Cleanliness hasn’t always been an outstanding human priority. After all, we were called Cave men and women! We humans don’t have a great background for cleanliness, as we see it today
An Evolution of Clean
Signs of personal cleanliness date back to prehistoric times. Those living near water may have found cleaning properties of water. The first signs of soap was found in Egypt, 2800 BCE. Cylinders have been found with various animal fats, ash and water which were boiled to make a cleaning compound.
First century Romans spent a couple hours a day in spa baths. Enjoying varying temperatures, body raking or scraping, and an application of oils. Seventeenth century aristocrats believed cleanliness was a fresh shirt and strong fragrances. To submerge oneself in water was unheard-of! Later, in the early 1900’s, baithing made it’s way back to cleanliness and good health. I don’t believe I’m alone when I say thank you!
The average American household contains around 62 toxic chemicals. We are exposed to these chemicals almost daily. Toxic chemicals have been linked to asthma, cancers, reproductive issues and other health issues. Experts claim that exposure to chemicals in cleaning supplies is minimal, the problem is we are consistently exposed. The accumulation is the issue.
Toxins in cleaning supplies have been on the rise since the 1900’s, when being clean was good again. The issue we deal with today is being bombarded with advertisements with claims of a deeper clean, get the stain out, mask the smells with good odors, … All made possible by new and improved chemical compounds all designed to give us a sparkling household that smells of clean as soon as you walk in the front door!
8 Common Chemicals Found In House Hold Cleaning Supplies
Below is a list of chemical compounds found in everyday household cleaning supplies. All of these listed serve a specific purpose in your home with the added side effect of headaches, sore throats, asthma, cancer, and more.
- Chlorine in toilet bowl cleaners, laundry whiteners, mildew removers, scouring powders and household tap water
- Sodium Hydroxide in oven cleaners and drain openers
- Ammonia in glass cleaners and polishing agents
- Phthalates in fragrance products and some toilet paper
- Perchloroethylene in carpet and upholstery cleaners and dry cleaning solutions
- Triclosan in most dish washing detergents and antibacterial hand soaps
- Quarternary Ammonium Compounds in fabric softeners and in cleaners labeled antibacterial
- Butoxyethanol in window and kitchen multipurpose cleaners
Go here for more information on the above chemicals and their possible effects.
For more information go here:
Have I got you overwhelmed yet? Just in case consider this, that fresh just cleaned smell also contains airborne toxins called Volatile Organic Compounds or VOC’s. VOC’s are gasses that are emitted into the air and come from many sources. These gasses can be toxic alone or can combine with other gasses. Some sources can produce more gasses while stored or transported. VOC’s can be found in many products including household products such as cleaning supplies, cosmetics, air fresheners, and many more!
Toxins Can’t Be Avoided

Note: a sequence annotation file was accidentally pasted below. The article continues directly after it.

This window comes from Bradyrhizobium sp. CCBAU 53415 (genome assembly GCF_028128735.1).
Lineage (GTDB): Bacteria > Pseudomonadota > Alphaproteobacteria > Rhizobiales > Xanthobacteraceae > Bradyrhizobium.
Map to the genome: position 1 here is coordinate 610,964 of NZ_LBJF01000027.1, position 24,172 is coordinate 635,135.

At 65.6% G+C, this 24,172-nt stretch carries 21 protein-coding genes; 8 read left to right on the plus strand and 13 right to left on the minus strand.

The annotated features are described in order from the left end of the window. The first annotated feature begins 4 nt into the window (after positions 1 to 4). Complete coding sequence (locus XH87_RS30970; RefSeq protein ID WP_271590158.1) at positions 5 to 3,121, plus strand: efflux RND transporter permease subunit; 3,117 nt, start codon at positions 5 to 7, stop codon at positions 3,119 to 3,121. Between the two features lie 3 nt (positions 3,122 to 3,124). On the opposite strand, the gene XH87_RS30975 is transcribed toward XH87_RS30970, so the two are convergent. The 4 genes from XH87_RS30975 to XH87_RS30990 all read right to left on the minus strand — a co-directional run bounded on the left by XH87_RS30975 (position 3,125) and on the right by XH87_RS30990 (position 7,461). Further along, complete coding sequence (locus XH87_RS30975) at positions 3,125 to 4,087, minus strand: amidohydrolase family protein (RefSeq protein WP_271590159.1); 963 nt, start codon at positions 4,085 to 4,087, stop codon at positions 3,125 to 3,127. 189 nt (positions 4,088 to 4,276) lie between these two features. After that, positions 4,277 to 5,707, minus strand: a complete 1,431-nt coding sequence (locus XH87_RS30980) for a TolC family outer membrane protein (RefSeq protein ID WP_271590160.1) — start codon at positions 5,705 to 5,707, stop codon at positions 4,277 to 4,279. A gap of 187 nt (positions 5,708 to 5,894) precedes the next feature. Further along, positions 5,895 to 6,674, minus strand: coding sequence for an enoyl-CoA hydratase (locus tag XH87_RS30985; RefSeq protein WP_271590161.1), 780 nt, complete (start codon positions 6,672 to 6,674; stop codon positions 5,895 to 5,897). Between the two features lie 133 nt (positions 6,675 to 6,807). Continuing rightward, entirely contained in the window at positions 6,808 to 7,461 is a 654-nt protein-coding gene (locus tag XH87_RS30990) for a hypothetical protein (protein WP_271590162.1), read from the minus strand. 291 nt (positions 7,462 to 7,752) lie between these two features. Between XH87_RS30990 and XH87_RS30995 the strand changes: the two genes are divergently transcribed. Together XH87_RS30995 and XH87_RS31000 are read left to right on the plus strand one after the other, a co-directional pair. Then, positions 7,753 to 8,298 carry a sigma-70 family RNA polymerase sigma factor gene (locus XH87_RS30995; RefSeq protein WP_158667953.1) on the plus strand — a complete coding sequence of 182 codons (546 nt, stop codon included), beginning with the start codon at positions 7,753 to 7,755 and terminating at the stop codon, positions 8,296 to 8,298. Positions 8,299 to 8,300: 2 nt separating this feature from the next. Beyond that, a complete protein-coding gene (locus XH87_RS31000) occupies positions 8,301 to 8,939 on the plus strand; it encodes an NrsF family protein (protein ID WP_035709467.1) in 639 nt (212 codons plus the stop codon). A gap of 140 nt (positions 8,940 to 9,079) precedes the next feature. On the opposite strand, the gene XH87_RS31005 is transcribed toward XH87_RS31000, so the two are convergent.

Toxins can’t be avoided, but they can be reduced!
Toxins are everywhere we go: when we go out for dinner, the restaurant uses chlorine water to wipe down tables, freshly cleaned public restrooms, walking past the cosmetics department in your local department store if you breathe and smell the cosmetics you’re inhaling VOC’s! We would have to live in a bubble to escape VOC’s, but then we would need to investigate what your little bubble is made from because it probable contains toxins also!
We do have other choices to decrease the amount of toxins we allow such as cleaning with warm soapy water or using a vinegar and water mix to clean windows. Always wear gloves and clean in well ventilated areas. Read the labels on cleaning supplies. Similar to reading food labels, look for the least amount of ingredients. Be careful with “all natural” listed on the label, read the ingredients again. The FDA isn’t as strict with the labeling of household cleaners as it is with our food so be careful.
There is one thing that I want to point out, many of you know this but too many don’t. We know that when we eat and drink we then digest and break down the food or drink and put it to work. If we drink clean water our body puts it to good use and if we drink poison our body puts that to use also, but with a different result. Here’s what you may or may not know, everything we breathe and everything we smell is processed in the body just like a glass of clean water, a steak or poisons. If there are toxins in whatever we eat, smell or put on our body, we will then get the toxins. Period.
Become Aware and Shop Smart
Some of the greatest resistance I’ve noticed when talking to people about switching to cleaner products is the cost. Many clean products claim natural and slap a big price tag on it, but that can be avoided. There are companies that make less toxic cleaners which are more cost-efficient, (1 of which I will be reviewing soon!), or make your own cleaners. If you shop around- read the label!
It would be expensive to gather all your current cleaning supplies and try to swap them out for less toxic versions. My suggestion would be to swap one or a couple at a time. When a current cleaner runs out replace it with a clean product. Even the smallest of moves will be beneficial to you and your family.
Check back with me soon. I have discovered, actually many years ago, a company with human health being a priority!
Thank you for taking the time to read my article and remember, this is just my opinion and I could be wrong!